In The First Liberty Insurance Corp. v. O’Neill (4D14–2895), the Fourth District denied a petition for certiorari because the Fourth District had not decided the issue at the time of the trial court’s decision.
In this case, when the trial court entered the order the First District and the Fifth District had released conflicting decisions on the same issue. However, “at the time of the circuit court’s decisions, we had not addressed the issue of whether an insured, after obtaining a favorable result on its benefits claim, may amend the complaint to add a first-party bad faith claim instead of filing a new action on the bad faith claim.”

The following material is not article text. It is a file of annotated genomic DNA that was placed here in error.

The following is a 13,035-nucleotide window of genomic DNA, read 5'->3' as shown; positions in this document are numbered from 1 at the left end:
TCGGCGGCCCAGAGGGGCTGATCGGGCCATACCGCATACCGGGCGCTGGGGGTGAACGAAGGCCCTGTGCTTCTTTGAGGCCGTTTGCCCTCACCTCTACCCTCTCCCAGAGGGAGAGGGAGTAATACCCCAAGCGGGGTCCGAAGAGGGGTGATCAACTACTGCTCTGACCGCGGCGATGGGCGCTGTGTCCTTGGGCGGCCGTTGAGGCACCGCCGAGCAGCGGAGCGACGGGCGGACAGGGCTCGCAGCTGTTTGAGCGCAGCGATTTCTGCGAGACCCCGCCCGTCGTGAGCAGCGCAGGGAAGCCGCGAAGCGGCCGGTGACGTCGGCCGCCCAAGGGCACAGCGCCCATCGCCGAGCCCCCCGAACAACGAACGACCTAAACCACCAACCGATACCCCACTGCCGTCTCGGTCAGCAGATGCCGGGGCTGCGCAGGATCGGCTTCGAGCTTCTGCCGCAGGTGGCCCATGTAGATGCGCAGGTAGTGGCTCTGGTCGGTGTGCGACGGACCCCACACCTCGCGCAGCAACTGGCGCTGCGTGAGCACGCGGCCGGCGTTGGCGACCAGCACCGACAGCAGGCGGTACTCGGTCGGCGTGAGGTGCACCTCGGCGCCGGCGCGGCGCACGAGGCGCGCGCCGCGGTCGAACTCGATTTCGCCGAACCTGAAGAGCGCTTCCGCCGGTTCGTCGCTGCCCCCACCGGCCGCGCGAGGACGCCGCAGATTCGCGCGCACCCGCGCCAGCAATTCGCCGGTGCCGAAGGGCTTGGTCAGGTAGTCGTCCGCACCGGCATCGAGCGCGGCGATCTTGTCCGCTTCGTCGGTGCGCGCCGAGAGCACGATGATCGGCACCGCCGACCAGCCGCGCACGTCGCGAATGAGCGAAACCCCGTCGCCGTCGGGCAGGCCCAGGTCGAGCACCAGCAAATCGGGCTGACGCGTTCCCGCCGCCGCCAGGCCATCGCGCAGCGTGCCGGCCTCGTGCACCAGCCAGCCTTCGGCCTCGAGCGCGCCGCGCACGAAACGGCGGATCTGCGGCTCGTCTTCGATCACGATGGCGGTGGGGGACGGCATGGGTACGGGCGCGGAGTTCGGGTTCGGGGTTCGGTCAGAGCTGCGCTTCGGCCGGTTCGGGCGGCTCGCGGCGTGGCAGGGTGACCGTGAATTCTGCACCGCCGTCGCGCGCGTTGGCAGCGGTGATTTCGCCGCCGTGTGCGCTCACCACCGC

Therefore, because there was no clearly established law, the petition was denied. The court stated:
Given the lack of binding authority from this court on the underlying issue, and given the split of authority between our sister courts on the underlying issue, we cannot say that the circuit court’s apparent decision to follow the First District’s authority was a departure from the essential requirements of the law at the time of its decision. Thus, because of that procedural posture, we are compelled to deny the petition for writ of certiorari and not decide the underlying issue until a final appealable judgment is entered.